CAMH Surveys Abstract Painting’s Present and Future in Outside the Lines
IMAGE ABOVE: (Detail) Jack White Trilogy To Connie’s Robe # II, 1995 Mixed media on canvas 72 x 57 1/4 inches Courtesy the artist Photo: Rice Jackson
The Contemporary Arts Museum Houston is marking its 65th anniversary with Outside the Lines, a six-part exhibition presented in two rounds that will fill both of CAMH’s floors — all devoted to contemporary abstraction. Texas artists David Aylsworth, Christopher Cascio, Joseph Cohen, Gabriel Dawe, Nathaniel Donnett, Christian Eckart, Mark Flood, Nathan Green, Geoff Hippenstiel, Floyd Newsum, Susie Rosmarin and Shane Tolbert will be represented alongside such figures as David Hammons, John Outterbridge, Amy Sillman and Charline von Heyl. CAMH director Bill Arning spoke with artist Arthur Peña about the show.
BILL ARNING: There have been so many issues of the leading art journals, including the August issue of October, devoted to abstraction in the last year, so it does seem timely, but the impetus from our end was much simpler. As a non-collecting museum, even the best-known shows we have done live only in the art and discourse they provoked.
We took one typically provocative CAMH show (Abstract Painting, Once Removed, 1998) and then the three of us (Arning, Valerie Cassel Oliver and Dean Daderko) ruminated on where we saw this discussion happening 15 years later, and formatted our curatorial responses. The visiting audience need not think or have even heard of the catalytic show to have a fascinating experience here, but for those who watch CAMH carefully, there will be an added layer of commentary-meta-curating in addition to some wonderful works to consume.
A+C: What do you believe gives painting its longevity and resilience? The medium’s identity is historically in constant flux; is it this history that can allow us to open new dialogues in the present?
BA: I rely on the old saying that “there is no creativity without constraint,” and wrestling with the history of a medium is synonymous with human creativity. Painting is a great force and weight against which to bounce one’s desire to mess with received wisdom. Painting is almost every art- lover’s gateway drug. What kid falls in love with conceptualism first? It’s nearly always a painting that pulls us into looking at art as a way of life. That is where our most engaging and provocative encounters continue to occur.
A+C: What painting was your “gateway drug”?
BA: Not sure if that should stay a secret, but it was Picasso’s Guernica. I grew up in NYC with parents who took us to museums and I obsessed over it. I remember how it greeted you at the top of MOMA’s stairs. I knew it was a scene of savage violence and the animal heads moved me more than the dead children. I know I only understood in the most general way what the politics of fascism meant but I understood art could speak powerfully. My love of Picasso was given to me by my father. My older sister Valerie gave me Warhol and from my first Warhol Marilyn I learned that art could adopt entertaining attitudes and undercut pomposity. Somewhere between the Marilyns and Guernica I found my sensibility.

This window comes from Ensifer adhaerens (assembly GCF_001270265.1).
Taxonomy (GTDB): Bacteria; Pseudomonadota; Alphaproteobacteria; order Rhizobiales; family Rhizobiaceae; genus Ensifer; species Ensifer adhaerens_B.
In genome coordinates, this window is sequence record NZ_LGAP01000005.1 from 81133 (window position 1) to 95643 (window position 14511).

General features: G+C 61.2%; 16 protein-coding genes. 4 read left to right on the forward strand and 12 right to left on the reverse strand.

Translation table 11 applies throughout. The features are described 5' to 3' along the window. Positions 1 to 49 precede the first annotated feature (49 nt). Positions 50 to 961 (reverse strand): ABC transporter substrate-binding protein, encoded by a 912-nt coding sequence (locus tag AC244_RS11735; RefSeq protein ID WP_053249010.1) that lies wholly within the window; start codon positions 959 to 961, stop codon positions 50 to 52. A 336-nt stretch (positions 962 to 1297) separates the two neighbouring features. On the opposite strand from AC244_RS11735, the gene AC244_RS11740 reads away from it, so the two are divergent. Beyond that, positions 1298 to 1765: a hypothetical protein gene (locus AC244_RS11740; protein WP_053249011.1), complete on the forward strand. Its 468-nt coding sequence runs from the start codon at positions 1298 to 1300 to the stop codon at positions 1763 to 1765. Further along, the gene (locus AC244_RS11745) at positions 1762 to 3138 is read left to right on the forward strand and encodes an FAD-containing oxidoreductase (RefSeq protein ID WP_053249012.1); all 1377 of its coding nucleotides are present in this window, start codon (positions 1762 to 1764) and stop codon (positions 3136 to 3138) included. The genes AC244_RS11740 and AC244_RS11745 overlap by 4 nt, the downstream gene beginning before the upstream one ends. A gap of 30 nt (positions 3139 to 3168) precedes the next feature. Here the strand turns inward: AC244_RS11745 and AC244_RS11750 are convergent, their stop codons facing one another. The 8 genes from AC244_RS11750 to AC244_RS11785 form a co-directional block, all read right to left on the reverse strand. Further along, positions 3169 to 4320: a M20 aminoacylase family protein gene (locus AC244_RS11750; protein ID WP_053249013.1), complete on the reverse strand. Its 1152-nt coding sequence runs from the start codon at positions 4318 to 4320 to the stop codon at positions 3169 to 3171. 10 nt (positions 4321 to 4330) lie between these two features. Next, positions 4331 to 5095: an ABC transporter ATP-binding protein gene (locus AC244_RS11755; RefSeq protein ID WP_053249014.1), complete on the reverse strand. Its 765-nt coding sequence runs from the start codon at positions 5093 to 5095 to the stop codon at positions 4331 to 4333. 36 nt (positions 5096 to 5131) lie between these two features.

A+C: That’s an interesting place to rest. How does that sensibility manifest in Outside the Lines?
BA: By my mounting two shows that are at the opposite extremes of contemporary abstract practice. I like opposing viewpoints in one mind.
A+C: Can you talk about two artists or works in the show that occupy these opposing viewpoints?
BA: Any of the works in the section Painting: A Love Story gives evidence of a continuing faith in the power of risk in the studio — the joy of making a painting without knowing the end point. In the section UIA: (Unlikely Iterations of the Abstract) the works are more planned and delivered with wry while taking on paintings interpretive possibilities. One funny point is the comparison offered between Dallas-based Nathan Green and Brooklyn-based Cordy Ryman. Green is in part one and Ryman is in part two. Their works and process are often very similar looking in their finished forms but I like that the interpretation of their works from visual twins to opposite’s flips contextually. That is a curator’s sleight of hand that testifies to the multivalent possibilities inherent in interesting work.
A+C: In the press release for UIA you mention that the works in the show “might be like stubborn and charming ghosts, unaware that time has passed.” Is this suggesting that abstraction can exist outside of “time” since it is not tied to representation?
BA: I had not thought of it that way, just that their moment of extreme radicality was before my grandparents were born. I spent hours at the Inventing Abstraction show at MOMA, and I loved the networked global contests for who could be the most abstract – for that to exist today, even in a seminar room, would be a wild time travel adventure movie.
A+C: That sounds super fun. Would you say that your approach is a way to de-mystify the abstract and to let the viewer find another way in that isn’t tied to formalism or spirituality?
BA: Perhaps we mourn the loss of the possibility of formalism and spirituality with humor, play and uninhibited pleasure?
Outside the Lines
Contemporary Arts Museum Houston
Oct. 31-March 23